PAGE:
Now that is scary. And banal. And evil, evil, evil.timo-dither


The denominational disagreements about what qualifies as a commandment in the famous “Ten Sayings” (known today as “The Ten Commandments”), strike me as peculiar, to say the least. As a public service, I here break down Exodus 20, from the King James Version, trying to come up with a count. (See an earlier and similar breakdown, sans commentary, here.)

Only three of the commandments give us counting problems: the Graven Image prohibition, the Sabbath set, and the final commandment, on Covetousness. Compare traditional breakdowns (see “The Ten Commandments List“) with mine, below.

As I read it, there are 14 separate words or  phrases of command. (I have bolded those commands.) One of them strikes me (but not Catholics) as an obvious rhetorical repetition. The others strike me as distinct commands, worthy of separate attention. I have placed the Lord’s explanatory passages in red type: these are not commands, but statements that give more weight to the commands. The sub-heads are my interpolations into the text.



And God spake all these words, saying, “I am the Lord thy God, which have brought thee out of the land of Egypt, out of the house of bondage.


  1. Thou shalt have no other gods before me.
  2. Thou shalt not make unto thee
    1. any graven image, or
    2. any likeness of any thing that is
      1. in heaven above, or
      2. that is in the earth beneath, or
      3. that is in the water under the earth:
  3. thou shalt not
    1. bow down thyself to them, nor
    2. serve them: for I the Lord thy God am a jealous God, visiting the iniquity of the fathers upon the children unto the third and fourth generation of them that hate me; and shewing mercy unto thousands of them that love me, and keep my commandments.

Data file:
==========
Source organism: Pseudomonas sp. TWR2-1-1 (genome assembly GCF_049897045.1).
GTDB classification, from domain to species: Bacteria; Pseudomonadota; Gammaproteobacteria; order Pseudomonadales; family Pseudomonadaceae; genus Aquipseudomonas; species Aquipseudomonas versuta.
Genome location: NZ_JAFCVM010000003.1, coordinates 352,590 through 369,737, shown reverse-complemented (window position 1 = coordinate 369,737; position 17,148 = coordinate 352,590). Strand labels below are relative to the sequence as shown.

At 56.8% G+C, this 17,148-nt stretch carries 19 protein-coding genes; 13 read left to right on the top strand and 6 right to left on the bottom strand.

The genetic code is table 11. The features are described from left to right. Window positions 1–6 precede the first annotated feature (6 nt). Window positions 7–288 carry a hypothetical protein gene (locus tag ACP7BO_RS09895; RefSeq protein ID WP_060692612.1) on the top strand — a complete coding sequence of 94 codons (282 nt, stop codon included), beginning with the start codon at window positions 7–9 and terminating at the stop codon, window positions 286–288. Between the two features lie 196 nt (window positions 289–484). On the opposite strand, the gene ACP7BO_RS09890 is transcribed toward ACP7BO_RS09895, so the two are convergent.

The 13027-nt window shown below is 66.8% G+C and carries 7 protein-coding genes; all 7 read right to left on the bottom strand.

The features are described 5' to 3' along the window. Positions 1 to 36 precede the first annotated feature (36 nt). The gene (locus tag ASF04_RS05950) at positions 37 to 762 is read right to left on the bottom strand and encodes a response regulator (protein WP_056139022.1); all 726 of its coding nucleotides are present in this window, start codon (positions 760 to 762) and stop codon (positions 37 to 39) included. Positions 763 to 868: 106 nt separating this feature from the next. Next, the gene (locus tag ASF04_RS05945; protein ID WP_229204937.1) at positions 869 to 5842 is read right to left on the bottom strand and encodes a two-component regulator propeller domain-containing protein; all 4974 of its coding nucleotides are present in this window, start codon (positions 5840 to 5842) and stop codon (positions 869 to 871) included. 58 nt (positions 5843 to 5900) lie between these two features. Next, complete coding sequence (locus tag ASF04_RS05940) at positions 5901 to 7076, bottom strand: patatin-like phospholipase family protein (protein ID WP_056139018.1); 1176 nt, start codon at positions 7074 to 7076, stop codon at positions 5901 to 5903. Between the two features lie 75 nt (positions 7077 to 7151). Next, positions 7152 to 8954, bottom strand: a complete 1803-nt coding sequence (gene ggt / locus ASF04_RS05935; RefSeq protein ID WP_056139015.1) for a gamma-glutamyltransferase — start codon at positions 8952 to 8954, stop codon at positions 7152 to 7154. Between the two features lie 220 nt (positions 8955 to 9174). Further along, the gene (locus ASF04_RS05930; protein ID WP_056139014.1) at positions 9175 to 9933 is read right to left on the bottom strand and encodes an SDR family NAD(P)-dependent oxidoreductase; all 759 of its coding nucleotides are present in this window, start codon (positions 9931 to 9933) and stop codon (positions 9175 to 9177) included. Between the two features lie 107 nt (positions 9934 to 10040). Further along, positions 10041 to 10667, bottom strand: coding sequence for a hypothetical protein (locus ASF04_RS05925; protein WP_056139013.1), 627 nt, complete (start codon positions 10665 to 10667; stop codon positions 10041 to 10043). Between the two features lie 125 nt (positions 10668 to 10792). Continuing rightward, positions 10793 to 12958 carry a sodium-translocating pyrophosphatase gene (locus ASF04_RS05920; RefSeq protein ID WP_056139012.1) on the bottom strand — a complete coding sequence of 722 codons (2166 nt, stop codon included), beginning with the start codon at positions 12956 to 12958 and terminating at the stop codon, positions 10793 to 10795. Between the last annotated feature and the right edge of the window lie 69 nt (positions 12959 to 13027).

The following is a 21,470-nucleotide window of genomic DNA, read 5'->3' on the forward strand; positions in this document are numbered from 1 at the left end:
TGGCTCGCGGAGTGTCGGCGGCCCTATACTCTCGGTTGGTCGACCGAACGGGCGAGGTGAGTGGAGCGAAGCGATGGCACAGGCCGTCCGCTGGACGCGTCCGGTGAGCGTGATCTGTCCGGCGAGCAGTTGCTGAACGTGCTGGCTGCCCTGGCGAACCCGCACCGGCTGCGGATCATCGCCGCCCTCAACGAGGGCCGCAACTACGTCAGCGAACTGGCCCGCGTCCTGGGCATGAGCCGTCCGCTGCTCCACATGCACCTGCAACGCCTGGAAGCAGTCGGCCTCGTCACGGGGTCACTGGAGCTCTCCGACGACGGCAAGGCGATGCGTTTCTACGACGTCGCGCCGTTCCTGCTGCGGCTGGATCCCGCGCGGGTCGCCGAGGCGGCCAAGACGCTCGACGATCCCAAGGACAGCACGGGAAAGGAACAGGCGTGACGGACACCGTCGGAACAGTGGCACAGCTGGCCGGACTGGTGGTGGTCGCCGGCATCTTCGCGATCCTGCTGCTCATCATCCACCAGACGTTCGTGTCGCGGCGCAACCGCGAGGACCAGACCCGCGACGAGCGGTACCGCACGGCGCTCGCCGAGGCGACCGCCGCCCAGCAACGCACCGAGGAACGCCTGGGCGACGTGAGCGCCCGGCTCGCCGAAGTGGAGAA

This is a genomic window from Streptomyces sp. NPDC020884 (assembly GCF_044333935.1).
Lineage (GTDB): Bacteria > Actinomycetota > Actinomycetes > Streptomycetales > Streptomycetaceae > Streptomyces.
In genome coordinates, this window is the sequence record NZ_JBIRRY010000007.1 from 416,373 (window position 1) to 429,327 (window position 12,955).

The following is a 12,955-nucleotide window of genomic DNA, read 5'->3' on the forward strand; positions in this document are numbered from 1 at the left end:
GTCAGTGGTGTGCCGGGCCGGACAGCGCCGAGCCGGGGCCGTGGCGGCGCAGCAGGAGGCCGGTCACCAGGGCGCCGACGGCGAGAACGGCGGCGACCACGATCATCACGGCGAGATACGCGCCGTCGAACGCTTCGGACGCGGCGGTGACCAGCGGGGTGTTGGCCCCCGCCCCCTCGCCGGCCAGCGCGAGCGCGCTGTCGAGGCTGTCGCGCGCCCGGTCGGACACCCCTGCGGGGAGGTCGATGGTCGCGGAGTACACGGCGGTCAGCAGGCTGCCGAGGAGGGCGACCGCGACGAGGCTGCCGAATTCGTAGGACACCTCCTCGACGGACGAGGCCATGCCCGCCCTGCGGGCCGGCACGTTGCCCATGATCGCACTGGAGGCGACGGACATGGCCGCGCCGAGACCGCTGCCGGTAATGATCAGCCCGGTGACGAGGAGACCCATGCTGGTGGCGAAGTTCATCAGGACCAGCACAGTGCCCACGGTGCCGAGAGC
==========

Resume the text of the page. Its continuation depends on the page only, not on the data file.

4. Thou shalt not take the name of the Lord thy God in vain; for the Lord will not hold him guiltless that taketh his name in vain.
  5. Remember the sabbath day, to keep it holy.
  6. Six days shalt thou labour, and do all thy work:
  7. but the seventh day is the sabbath of the Lord thy God: in it thou shalt not do any work,
    1. thou, nor
    2. thy son, nor
    3. thy daughter, nor
    4. thy manservant, nor
    5. thy maidservant, nor
    6. thy cattle, nor
    7. thy stranger that is within thy gates: for in six days the Lord made heaven and earth, the sea, and all that in them is, and rested the seventh day: wherefore the Lord blessed the sabbath day, and hallowed it.
  8. Honour thy father and thy mother: that thy days may be long upon the land which the Lord thy God giveth thee.
  9. Thou shalt not kill.
  10. Thou shalt not commit adultery.
  11. Thou shalt not steal.
  12. Thou shalt not bear false witness against thy neighbour.
  13. Thou shalt not covet
    1. thy neighbour’s house, thou shalt not covet
    2. thy neighbour’s wife, nor
    3. his manservant, nor
    4. his maidservant, nor
    5. his ox, nor
    6. his ass, nor
    7. any thing that is thy neighbour’s.”


And all the people saw the thunderings, and the lightnings, and the noise of the trumpet, and the mountain smoking: and when the people saw it, they removed, and stood afar off. And they said unto Moses, Speak thou with us, and we will hear: but let not God speak with us, lest we die. And Moses said unto the people, Fear not: for God is come to prove you, and that his fear may be before your faces, that ye sin not. And the people stood afar off, and Moses drew near unto the thick darkness where God was.